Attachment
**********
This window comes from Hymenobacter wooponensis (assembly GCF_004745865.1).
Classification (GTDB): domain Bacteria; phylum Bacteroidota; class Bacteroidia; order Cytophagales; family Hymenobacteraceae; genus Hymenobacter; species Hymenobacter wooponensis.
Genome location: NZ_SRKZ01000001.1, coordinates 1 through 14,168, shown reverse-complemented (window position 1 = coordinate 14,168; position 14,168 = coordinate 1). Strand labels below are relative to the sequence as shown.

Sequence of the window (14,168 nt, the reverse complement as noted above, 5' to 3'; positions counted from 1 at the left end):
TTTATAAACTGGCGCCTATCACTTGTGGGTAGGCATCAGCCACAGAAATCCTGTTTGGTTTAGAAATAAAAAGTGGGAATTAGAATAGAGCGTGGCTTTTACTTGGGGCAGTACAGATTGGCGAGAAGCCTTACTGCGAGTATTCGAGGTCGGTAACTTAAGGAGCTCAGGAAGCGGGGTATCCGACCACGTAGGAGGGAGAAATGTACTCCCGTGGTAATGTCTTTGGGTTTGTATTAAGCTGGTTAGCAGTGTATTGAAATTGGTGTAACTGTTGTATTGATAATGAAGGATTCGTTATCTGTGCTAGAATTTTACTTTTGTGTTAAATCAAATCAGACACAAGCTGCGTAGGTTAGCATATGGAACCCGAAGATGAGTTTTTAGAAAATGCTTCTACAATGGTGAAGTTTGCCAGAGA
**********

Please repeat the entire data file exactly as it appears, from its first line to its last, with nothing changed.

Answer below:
This window comes from Hymenobacter wooponensis (assembly GCF_004745865.1).
Classification (GTDB): domain Bacteria; phylum Bacteroidota; class Bacteroidia; order Cytophagales; family Hymenobacteraceae; genus Hymenobacter; species Hymenobacter wooponensis.
Genome location: NZ_SRKZ01000001.1, coordinates 1 through 14,168, shown reverse-complemented (window position 1 = coordinate 14,168; position 14,168 = coordinate 1). Strand labels below are relative to the sequence as shown.

Sequence of the window (14,168 nt, the reverse complement as noted above, 5' to 3'; positions counted from 1 at the left end):
TTTATAAACTGGCGCCTATCACTTGTGGGTAGGCATCAGCCACAGAAATCCTGTTTGGTTTAGAAATAAAAAGTGGGAATTAGAATAGAGCGTGGCTTTTACTTGGGGCAGTACAGATTGGCGAGAAGCCTTACTGCGAGTATTCGAGGTCGGTAACTTAAGGAGCTCAGGAAGCGGGGTATCCGACCACGTAGGAGGGAGAAATGTACTCCCGTGGTAATGTCTTTGGGTTTGTATTAAGCTGGTTAGCAGTGTATTGAAATTGGTGTAACTGTTGTATTGATAATGAAGGATTCGTTATCTGTGCTAGAATTTTACTTTTGTGTTAAATCAAATCAGACACAAGCTGCGTAGGTTAGCATATGGAACCCGAAGATGAGTTTTTAGAAAATGCTTCTACAATGGTGAAGTTTGCCAGAGA